Grammar Moses: Using the poison pen on Father's Day
Happy Father's Day, gents.
In honor of you, I'm going to root around in my mailbag for missives only from men.
I'm sure someone will remind me of this injustice in advance of May 8, 2022.
But don't worry, everyone. Men have more things on their minds than befouled sports stories and whether there is a "q" in "barbecue."
While watching the PGA Championship broadcast in May, reader David Fiedler noted, commentators said that if Phil Mickelson were to win the tournament he would become the oldest player to win a major and it would be "HISTORICAL."
"Not so," David told me. "It was 'historic!' Only British commentator Nick Faldo got it right."
Fiedler is correct. I don't know whether Faldo's being British had anything to do with his proper word choice, but I do know traveling the world with an unabridged Oxford English Dictionary and a set of golf clubs would be onerous.
Something that is "historical" has to do with past events.
Something that is "historic" is momentous, such as a quinquagenarian's winning a major golf tournament. Mickelson broke an age record established before he was born.
So much for guys not thinking about sports. I promise, we'll branch out.
Sink your teeth into this
A recent story in the Daily Herald carried the headline: "No, they're not poisonous."
"That should have been 'No, they're not venomous,'" reader Ken Valentine pointed out. "Poison ivy, arrow-dart frogs, oleander plants and puffer fish are poisonous -- that is, contact or ingestion will harm or kill you. Spiders, cobras, wasps and ants are venomous. Their anatomies contain fangs or stings with which they inject a harmful substance (a venom) into you as an offensive act."
This is an important distinction to make when you've wandered far from your campsite and find yourself starving to death in the desert.
While you'd do well to steer clear of a rattlesnake, if you were able to subdue one it would make a tasty, nutritious lunch. Rattlesnakes are venomous but not poisonous.
Don't be so negative
Gib Van Dine sent me a question before the pandemic got rolling and recently reminded me that I'd never responded.
I might not have because the answer is so darn complicated.
"I have a longtime complaint about newspaper reporting that contains strings of iteratively negating terms that alternately toggle the positiveness or negativeness of a statement," he wrote. "The reader is left trying to figure out whether that was a 'yes' or a 'no.' My normal approach is to count the negatives. An even number cancel each other out. An odd number makes it a negative."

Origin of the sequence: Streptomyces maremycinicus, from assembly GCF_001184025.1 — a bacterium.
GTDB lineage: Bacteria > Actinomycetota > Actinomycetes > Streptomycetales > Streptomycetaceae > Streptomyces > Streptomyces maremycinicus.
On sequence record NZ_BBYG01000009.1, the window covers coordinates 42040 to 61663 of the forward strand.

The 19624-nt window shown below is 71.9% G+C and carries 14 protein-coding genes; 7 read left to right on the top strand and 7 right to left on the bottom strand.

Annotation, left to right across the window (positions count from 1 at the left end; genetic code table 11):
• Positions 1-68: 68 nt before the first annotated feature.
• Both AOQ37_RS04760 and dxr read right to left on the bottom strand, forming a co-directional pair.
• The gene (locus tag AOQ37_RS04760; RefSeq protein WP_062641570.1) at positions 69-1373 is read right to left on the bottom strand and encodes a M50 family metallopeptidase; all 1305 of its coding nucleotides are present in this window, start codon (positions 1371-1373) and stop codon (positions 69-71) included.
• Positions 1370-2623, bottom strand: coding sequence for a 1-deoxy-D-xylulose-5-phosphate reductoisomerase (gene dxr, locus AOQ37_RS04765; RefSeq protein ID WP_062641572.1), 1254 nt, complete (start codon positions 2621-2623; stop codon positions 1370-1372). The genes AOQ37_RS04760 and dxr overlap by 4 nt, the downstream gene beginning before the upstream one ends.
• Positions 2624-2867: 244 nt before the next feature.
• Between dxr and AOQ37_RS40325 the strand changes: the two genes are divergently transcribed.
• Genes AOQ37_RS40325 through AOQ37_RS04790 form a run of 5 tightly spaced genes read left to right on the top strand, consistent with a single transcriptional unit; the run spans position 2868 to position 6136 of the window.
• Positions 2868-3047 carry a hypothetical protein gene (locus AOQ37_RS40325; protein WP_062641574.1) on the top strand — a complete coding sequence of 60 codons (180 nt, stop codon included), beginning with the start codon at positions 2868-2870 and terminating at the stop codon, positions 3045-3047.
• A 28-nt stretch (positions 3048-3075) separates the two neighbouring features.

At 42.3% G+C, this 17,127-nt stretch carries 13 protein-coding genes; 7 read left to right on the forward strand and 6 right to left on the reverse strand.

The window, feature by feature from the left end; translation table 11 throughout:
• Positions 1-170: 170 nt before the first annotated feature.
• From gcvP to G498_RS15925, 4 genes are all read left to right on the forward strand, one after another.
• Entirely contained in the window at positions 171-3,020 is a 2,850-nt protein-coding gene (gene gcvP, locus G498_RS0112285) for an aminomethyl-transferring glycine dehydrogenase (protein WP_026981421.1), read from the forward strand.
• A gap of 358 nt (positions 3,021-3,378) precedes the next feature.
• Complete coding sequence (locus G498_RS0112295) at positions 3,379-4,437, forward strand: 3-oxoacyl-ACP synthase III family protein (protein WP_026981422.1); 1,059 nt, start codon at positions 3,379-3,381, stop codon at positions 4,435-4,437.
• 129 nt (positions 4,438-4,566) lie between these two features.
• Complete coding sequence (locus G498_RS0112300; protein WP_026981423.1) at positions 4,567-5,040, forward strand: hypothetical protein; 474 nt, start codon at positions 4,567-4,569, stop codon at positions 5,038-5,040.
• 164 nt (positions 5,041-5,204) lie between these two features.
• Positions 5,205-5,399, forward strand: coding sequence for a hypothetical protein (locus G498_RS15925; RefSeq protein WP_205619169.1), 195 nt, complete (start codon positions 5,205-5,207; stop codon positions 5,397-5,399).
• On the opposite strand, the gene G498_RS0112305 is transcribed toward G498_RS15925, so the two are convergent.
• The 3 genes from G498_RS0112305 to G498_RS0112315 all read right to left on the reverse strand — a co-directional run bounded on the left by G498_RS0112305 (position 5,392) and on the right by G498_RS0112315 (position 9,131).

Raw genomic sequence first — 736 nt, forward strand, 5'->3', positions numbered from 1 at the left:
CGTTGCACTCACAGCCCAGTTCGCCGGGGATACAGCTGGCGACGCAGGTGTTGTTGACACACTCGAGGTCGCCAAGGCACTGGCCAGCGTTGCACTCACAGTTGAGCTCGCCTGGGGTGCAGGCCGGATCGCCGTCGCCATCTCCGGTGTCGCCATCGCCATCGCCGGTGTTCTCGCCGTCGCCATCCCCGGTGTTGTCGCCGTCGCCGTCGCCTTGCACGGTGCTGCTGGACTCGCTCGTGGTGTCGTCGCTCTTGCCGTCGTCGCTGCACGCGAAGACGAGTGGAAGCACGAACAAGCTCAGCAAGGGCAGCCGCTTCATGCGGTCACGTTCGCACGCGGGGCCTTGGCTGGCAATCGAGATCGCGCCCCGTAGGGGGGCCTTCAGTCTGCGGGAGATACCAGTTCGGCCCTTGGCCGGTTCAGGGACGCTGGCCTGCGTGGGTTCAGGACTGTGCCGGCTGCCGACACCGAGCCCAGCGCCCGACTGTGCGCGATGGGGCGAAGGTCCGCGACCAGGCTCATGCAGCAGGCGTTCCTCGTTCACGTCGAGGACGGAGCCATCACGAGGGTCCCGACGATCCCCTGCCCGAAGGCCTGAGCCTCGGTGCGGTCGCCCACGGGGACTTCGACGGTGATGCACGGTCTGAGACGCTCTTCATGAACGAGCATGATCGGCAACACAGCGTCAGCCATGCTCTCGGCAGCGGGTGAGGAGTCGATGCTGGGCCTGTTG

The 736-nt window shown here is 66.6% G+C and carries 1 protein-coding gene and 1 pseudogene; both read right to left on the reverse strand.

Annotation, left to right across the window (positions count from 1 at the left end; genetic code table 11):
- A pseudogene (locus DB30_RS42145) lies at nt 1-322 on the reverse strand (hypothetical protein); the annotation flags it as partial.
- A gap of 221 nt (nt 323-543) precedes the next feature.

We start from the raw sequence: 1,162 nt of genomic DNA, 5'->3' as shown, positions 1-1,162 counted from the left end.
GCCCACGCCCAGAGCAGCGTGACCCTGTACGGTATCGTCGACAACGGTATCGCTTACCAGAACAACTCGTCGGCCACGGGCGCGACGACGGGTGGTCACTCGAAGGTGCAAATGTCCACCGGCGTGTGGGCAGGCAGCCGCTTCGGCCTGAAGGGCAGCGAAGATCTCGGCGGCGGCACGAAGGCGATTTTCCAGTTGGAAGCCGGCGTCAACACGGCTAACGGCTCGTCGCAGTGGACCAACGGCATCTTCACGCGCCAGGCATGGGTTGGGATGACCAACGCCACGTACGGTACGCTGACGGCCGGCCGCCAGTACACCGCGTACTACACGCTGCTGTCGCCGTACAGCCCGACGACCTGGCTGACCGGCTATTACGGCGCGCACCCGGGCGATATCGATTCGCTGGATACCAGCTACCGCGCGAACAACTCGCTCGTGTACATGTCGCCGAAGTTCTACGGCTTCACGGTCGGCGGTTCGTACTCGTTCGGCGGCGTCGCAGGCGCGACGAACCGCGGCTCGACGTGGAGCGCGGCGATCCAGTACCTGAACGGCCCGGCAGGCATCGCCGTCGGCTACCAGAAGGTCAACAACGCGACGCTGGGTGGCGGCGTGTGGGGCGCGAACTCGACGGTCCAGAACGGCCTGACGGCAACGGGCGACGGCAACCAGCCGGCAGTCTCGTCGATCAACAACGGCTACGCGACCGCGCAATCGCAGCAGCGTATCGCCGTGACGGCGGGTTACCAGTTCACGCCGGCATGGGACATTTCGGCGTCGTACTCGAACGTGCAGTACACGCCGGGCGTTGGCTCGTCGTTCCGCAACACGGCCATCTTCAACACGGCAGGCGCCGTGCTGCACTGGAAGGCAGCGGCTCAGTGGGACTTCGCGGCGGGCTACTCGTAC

It's not that I'm not uninterested in addressing your question, Gib. It's that my brain is now in a knot.
Gib gave the example: "Federal judge extends ban on end to affirmative action."
If you are so confused by a sentence and feel the need to draw a diagram, you've probably missed the mark. My No. 1 rule is to write clearly.
Gib's solution is to remove both negations, which cancel each other out, so it's clear:
"Federal judge extends Affirmative Action."
It's not quite that simple. In fact, you could be oversimplifying things to the point of making the resultant sentence inaccurate.
In Gib's example, if the legislated end date is Jan. 1, and the judge prevents someone from ending the program two months early, he's not really extending Affirmative Action but preserving it. Also, there could be legislation that says you can't end Affirmative Action until a certain date, and the judge could rule for an extension of that law.
However, attempting to simplify your writing is a lofty goal.
Bishop Robert Lowth in his 1762 treatise, "A Short Introduction of English Grammar," railed against ending sentences with prepositions, but he also had this to say about double negatives: "In English, two negatives should equal a positive."
And it logically follows that an odd number of negations should create a negative statement.
Both of Lowth's ideas have remained lodestars for English teachers ever since. But one of the most eloquent British men of all time, Sir Winston Churchill, famously pooh-poohed the notion that you mustn't end a sentence with a preposition if in doing so you've made your sentence awkward.
So, really, why do we hold so tightly to centuries-old edicts?
Much has changed since Lowth's day. Printers stopped using the long s (which looked more like an "f") before the turn of the 18th century.
Double negatives have their places.
Think for a moment about the old Sara Lee jingle: "Nobody doesn't like Sara Lee."
Brilliant. In the ephemeral world of advertising, you want a jingle that hangs in the air for a moment.
And who would dare correct Mick and Keith for writing the double negative "(I Can't Get No Satisfaction)"?
It's clear they were being colloquial.
Both of those rockin' codgers certainly have had their share of satisfaction.
• Jim Baumann is vice president/managing editor of the Daily Herald. Write him at firstname.lastname@example.org. Put Grammar Moses in the subject line. You also can friend or follow Jim at facebook.com/baumannjim.